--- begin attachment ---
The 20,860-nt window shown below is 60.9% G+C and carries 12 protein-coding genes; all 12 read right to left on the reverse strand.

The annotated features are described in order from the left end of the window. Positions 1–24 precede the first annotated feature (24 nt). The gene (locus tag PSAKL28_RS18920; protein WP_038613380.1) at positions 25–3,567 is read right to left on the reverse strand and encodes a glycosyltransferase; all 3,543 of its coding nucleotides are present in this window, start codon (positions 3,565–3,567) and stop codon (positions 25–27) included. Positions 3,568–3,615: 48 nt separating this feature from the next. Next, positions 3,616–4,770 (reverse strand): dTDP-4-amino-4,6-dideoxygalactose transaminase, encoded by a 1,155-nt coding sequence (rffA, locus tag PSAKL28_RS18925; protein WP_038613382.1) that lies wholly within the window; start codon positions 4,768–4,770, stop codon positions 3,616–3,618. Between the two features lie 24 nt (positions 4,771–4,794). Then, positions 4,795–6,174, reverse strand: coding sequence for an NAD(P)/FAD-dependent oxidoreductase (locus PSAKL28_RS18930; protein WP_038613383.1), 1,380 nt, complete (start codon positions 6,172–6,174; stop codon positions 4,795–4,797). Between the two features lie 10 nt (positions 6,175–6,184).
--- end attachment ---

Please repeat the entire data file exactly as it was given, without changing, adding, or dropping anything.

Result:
The 20,860-nt window shown below is 60.9% G+C and carries 12 protein-coding genes; all 12 read right to left on the reverse strand.

The annotated features are described in order from the left end of the window. Positions 1–24 precede the first annotated feature (24 nt). The gene (locus tag PSAKL28_RS18920; protein WP_038613380.1) at positions 25–3,567 is read right to left on the reverse strand and encodes a glycosyltransferase; all 3,543 of its coding nucleotides are present in this window, start codon (positions 3,565–3,567) and stop codon (positions 25–27) included. Positions 3,568–3,615: 48 nt separating this feature from the next. Next, positions 3,616–4,770 (reverse strand): dTDP-4-amino-4,6-dideoxygalactose transaminase, encoded by a 1,155-nt coding sequence (rffA, locus tag PSAKL28_RS18925; protein WP_038613382.1) that lies wholly within the window; start codon positions 4,768–4,770, stop codon positions 3,616–3,618. Between the two features lie 24 nt (positions 4,771–4,794). Then, positions 4,795–6,174, reverse strand: coding sequence for an NAD(P)/FAD-dependent oxidoreductase (locus PSAKL28_RS18930; protein WP_038613383.1), 1,380 nt, complete (start codon positions 6,172–6,174; stop codon positions 4,795–4,797). Between the two features lie 10 nt (positions 6,175–6,184).